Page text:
The 1995 and 1996 seasons are remembered as the most lackluster seasons in the modern era concerning attendance and television ratings. Baseball needed an event...it needed a hero. Enter stage left Sammy Sosa and Mark McGwire. In 1998 these two sluggers put on a power hitting display not seen in Major League Baseball since the historic race of Mantle versus Maris that ended in both McGwire and Sosa surpassing Maris and Ruth in home run totals.
All of a sudden baseball fans were flocking to stadiums in droves seeing overall attendance jump from just over 62 million fans to over 70 million. So what happened in 1999? McGwire and Sosa repeated their home run displays, albeit with slightly lower numbers.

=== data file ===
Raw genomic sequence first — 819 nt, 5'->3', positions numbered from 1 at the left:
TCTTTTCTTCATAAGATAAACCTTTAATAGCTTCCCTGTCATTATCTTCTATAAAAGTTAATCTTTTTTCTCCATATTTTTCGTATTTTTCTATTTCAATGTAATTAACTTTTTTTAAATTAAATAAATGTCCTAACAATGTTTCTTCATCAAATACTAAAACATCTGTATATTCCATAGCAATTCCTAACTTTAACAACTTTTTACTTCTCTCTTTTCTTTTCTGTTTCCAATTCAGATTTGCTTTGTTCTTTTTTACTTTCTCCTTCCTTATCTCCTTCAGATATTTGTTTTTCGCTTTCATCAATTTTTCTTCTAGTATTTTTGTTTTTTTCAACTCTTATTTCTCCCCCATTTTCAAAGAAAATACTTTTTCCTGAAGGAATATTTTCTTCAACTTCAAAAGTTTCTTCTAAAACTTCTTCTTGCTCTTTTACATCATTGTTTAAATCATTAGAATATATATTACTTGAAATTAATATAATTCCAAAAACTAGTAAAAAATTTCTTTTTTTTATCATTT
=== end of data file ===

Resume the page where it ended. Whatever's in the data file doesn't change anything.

Following those two seasons McGwire and Sosa were widely hailed as the saviours of professional baseball and were instant international superstars. They were virtually guaranteed entrance into the Hall of Fame upon retirement.
Since then there has been the "corking of the bat" incidents with Sosa and his unceremonious retirement from the game leaving him far less popular than he once was; and then there is that whole steroid thing leaving McGwire's image tarnished.
I'm not here to argue whether or not McGwire should be shunned from the Hall as Pete Rose is. What I'm here to say is that his statistics don't warrant automatic admission and he lacks the intangibles to get in. Unfortunately, I fear that his little stall tactic is likely to work and that future baseball writers will look back on McGwire and see only the saviour of baseball and not the guy who could never win a Most Valuable Player because he was never that valuable to any one team.